A handy guide to camping and caravan holidays in Holland
Despite Holland being the most densely populated country in Europe and one of its smallest, the Dutch have a great affinity with camping. It comes from a need to be close to the country’s unusual and fascinating landscape, largely flat but criss-crossed by rivers and canals busy with large barges and punctuated by the numerous windmills and water pumps that help keep the sea at bay.
Holland has around 900 campsites, which are fairly evenly scattered across the country. At one time sites were classified by the ANWB (Royal Dutch Touring Club) using a star rating, but in 2005 that system was replaced by scores to evaluate a site’s various elements. There are up to six categories, the site grounds, pitches, sanitation, swimming pool, shop and restaurant, and sports and entertainment, which each receive a score out of ten, and then an average is taken to give an overall score. The ANWB says the method gives a better idea of the diversity and quality of a campsite’s facilities. Overall, sites are well-equipped, with modern toilets and shower units, and they often have a bar, a well-stocked shop and sports facilities. As well as accepting tents, caravans and motorhomes, many sites hire out cabins. The majority of sites open from April until the end of October, but some open all year round.
Two people staying in a tent or caravan can expect to pay anything from €10 to €35 per night camping in Holland, but there are a handful of sites that charge rather more than that - in some cases up to €45. Some sites also charge a couple of euros or so for a car and two or three euros for electric hook-up. There is also a tourist tax of around €1 per person per night.
Amsterdam is Holland’s most popular tourist destination, and for good reason (check out the Amsterdam Card entitling you to free admission to the city’s many museums and discounts at some restaurants, attractions and shops, as well as free public transport). Visitors to Amsterdam, have seven campsites sites to choose from, either in the city or its outskirts.
But what else does the country have to offer? The south is the most densely populated area, but well-preserved medieval towns like Dordrecht, Gouda, Leiden and especially Delft still manage to stand out proudly from the urban sprawl. East of the modern city-port of Rotterdam, old Holland can be seen at Kinderdijk in the shape of 19 closely grouped windmills, built in the mid 18th century, lining the canals.
Farther north, delightful old fishing villages around the Ijsselmeer like Hoorn, Volendam, Marken and Enkhuizen are now reliant on tourism. At the latter, the Zuiderzee outdoor museum is a recreation of what life was like in a fishing community before so much land was reclaimed from the sea.
To the west, Alkmaar is famous for its weekly cheese market while, beyond, the coast has superb sandy beaches backed by dunes and lively resorts like Scheveningen, Katwijk aan Zee and Noordwijk aan Zee. The latter is close to the dazzling spectacle of the Bloembollenstreek bulbfields, at their colourful best in springtime.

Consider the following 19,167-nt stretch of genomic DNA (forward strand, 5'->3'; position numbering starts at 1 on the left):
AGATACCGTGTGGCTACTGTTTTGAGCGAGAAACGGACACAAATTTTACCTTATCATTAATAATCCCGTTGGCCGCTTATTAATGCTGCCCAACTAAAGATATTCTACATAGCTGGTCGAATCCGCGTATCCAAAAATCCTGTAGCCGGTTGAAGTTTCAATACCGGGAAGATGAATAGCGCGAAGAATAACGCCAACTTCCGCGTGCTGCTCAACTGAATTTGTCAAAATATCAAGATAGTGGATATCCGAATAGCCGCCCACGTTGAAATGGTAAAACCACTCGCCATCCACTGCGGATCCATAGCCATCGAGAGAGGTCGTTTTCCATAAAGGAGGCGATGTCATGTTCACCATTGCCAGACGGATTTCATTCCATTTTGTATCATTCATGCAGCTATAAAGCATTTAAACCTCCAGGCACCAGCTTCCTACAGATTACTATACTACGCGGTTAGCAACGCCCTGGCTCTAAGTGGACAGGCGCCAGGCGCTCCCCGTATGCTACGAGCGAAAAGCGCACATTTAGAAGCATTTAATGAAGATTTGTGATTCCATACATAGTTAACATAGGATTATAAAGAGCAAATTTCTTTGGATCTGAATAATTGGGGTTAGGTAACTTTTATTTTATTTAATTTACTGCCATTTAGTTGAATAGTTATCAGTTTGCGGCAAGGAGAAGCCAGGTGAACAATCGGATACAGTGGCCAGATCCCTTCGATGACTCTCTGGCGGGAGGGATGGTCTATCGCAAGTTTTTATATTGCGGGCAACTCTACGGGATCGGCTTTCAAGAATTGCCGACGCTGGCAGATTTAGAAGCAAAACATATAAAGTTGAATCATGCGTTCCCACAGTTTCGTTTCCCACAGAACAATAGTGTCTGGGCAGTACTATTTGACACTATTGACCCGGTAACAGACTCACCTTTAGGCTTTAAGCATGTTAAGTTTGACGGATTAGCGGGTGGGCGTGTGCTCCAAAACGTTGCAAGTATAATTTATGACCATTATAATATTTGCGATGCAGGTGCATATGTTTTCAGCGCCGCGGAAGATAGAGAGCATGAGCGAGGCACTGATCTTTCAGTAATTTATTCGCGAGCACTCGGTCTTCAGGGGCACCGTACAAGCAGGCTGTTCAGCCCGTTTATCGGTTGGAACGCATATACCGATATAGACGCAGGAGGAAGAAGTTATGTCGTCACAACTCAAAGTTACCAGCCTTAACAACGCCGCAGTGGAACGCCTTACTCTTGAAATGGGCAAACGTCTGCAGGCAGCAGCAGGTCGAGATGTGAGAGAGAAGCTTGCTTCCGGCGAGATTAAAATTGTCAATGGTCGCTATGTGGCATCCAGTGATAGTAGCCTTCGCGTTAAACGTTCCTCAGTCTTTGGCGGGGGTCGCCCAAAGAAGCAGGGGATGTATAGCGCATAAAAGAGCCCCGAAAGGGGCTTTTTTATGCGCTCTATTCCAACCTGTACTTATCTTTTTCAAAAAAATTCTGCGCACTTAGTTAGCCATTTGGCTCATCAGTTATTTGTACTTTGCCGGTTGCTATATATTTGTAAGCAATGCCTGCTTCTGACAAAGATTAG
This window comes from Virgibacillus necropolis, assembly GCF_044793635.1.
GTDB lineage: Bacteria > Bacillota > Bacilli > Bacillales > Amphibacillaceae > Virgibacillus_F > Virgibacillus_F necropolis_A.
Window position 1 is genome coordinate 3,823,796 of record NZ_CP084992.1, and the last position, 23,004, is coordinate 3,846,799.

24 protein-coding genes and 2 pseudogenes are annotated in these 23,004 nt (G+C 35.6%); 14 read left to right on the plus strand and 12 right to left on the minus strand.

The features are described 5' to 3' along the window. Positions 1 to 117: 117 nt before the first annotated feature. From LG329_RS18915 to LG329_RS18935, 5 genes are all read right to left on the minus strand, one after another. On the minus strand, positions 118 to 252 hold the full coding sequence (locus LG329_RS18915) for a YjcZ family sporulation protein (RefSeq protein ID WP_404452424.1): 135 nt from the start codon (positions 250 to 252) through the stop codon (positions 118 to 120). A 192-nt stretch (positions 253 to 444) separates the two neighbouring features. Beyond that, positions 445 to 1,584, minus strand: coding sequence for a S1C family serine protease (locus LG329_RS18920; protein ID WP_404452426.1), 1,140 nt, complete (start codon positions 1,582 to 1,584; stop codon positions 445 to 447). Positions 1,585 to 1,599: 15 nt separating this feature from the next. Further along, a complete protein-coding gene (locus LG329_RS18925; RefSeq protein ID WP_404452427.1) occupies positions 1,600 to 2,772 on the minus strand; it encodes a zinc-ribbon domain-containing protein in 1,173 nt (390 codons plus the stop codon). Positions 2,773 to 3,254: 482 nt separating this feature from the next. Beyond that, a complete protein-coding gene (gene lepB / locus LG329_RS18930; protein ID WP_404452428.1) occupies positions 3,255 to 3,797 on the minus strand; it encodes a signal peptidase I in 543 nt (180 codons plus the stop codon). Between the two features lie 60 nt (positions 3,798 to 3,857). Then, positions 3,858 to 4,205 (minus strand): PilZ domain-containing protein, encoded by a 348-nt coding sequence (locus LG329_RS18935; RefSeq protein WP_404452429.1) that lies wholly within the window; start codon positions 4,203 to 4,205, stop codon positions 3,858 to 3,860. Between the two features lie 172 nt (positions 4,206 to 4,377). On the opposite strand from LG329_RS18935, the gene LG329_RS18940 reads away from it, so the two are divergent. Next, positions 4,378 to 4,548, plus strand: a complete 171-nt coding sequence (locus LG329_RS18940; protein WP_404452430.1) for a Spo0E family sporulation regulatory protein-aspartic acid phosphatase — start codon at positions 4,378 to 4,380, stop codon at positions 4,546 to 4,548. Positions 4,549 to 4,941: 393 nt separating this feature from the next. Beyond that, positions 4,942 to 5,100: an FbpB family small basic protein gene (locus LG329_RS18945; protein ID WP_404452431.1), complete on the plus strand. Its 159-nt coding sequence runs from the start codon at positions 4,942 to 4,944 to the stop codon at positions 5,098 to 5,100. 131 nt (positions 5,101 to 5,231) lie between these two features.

Off the north coast, the Wadden Islands make an interesting excursion on a camping holiday in Holland, especially as not all are accessible by car. East of Amsterdam, Gelderland has Holland’s hilliest landscape, with forests and heathland, plus plenty of foot and cycle paths. A must is the De Hoge Veluwe National Park.
What to take
You’ll need camping gear, of course, and the usual documents like passports, ferry tickets, health insurance including the European Health Insurance Card, driving licence, and Green Card insurance for your car, extended to include caravan or trailer if you are towing. Another useful document is the Camping Card International, which is available to members of the Camping and Caravanning Club, the Caravan Club, the AA and RAC. The card, valid for a year, can be deposited at campsite receptions instead of a passport, provides third party personal liability cover during your stay and can qualify you for a discount on site fees.
Generally, the Dutch, especially younger people, don’t expect visitors to be able to speak their difficult guttural language. Most have an excellent command of English and are happy to use it. A phrasebook would be useful, though, especially for understanding signs, menus etc. And why not take a bike? With a 15,000km cycle track network, much of it well away from other traffic, cycling is a great way to explore the countryside.
For other camping holiday ideas read our guide to camping holidays in France or our guide to camping holidays in Spain.
P&Os camping holiday expert
In the past 20 years, John Lloyd has written extensively on travel and the outdoors in newspapers, magazines and books. He also edited Camping Magazine for 10 years and now writes regularly for the Caravan Club Magazine as well as for Living Spain, Destination France and France Magazine. There are few places in Europe and the US where he hasn't pitched at tent at some point. Whilst he's happy to enjoy the luxuries of a top grade campsite, he also likes camping out in remote wilderness areas.